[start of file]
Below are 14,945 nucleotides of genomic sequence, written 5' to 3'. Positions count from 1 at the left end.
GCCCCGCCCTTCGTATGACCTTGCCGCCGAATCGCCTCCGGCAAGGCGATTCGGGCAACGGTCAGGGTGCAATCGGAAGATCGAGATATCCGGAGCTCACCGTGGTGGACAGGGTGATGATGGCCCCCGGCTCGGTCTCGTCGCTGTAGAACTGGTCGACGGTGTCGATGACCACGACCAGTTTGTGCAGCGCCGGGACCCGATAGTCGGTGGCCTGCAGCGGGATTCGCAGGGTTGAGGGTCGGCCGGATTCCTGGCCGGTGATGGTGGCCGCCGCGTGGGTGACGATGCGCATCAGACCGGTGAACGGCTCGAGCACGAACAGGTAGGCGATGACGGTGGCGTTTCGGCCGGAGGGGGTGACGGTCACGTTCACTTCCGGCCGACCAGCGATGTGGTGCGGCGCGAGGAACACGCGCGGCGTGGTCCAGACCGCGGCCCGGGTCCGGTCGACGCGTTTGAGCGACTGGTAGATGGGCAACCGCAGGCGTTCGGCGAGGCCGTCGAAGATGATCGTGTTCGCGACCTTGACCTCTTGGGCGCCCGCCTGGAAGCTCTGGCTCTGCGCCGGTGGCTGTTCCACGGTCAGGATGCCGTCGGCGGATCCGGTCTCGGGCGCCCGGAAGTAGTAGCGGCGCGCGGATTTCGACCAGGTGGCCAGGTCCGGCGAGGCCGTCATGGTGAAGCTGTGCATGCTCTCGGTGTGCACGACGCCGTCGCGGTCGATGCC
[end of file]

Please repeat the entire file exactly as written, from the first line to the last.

Below are 14,945 nucleotides of genomic sequence, written 5' to 3'. Positions count from 1 at the left end.
GCCCCGCCCTTCGTATGACCTTGCCGCCGAATCGCCTCCGGCAAGGCGATTCGGGCAACGGTCAGGGTGCAATCGGAAGATCGAGATATCCGGAGCTCACCGTGGTGGACAGGGTGATGATGGCCCCCGGCTCGGTCTCGTCGCTGTAGAACTGGTCGACGGTGTCGATGACCACGACCAGTTTGTGCAGCGCCGGGACCCGATAGTCGGTGGCCTGCAGCGGGATTCGCAGGGTTGAGGGTCGGCCGGATTCCTGGCCGGTGATGGTGGCCGCCGCGTGGGTGACGATGCGCATCAGACCGGTGAACGGCTCGAGCACGAACAGGTAGGCGATGACGGTGGCGTTTCGGCCGGAGGGGGTGACGGTCACGTTCACTTCCGGCCGACCAGCGATGTGGTGCGGCGCGAGGAACACGCGCGGCGTGGTCCAGACCGCGGCCCGGGTCCGGTCGACGCGTTTGAGCGACTGGTAGATGGGCAACCGCAGGCGTTCGGCGAGGCCGTCGAAGATGATCGTGTTCGCGACCTTGACCTCTTGGGCGCCCGCCTGGAAGCTCTGGCTCTGCGCCGGTGGCTGTTCCACGGTCAGGATGCCGTCGGCGGATCCGGTCTCGGGCGCCCGGAAGTAGTAGCGGCGCGCGGATTTCGACCAGGTGGCCAGGTCCGGCGAGGCCGTCATGGTGAAGCTGTGCATGCTCTCGGTGTGCACGACGCCGTCGCGGTCGATGCC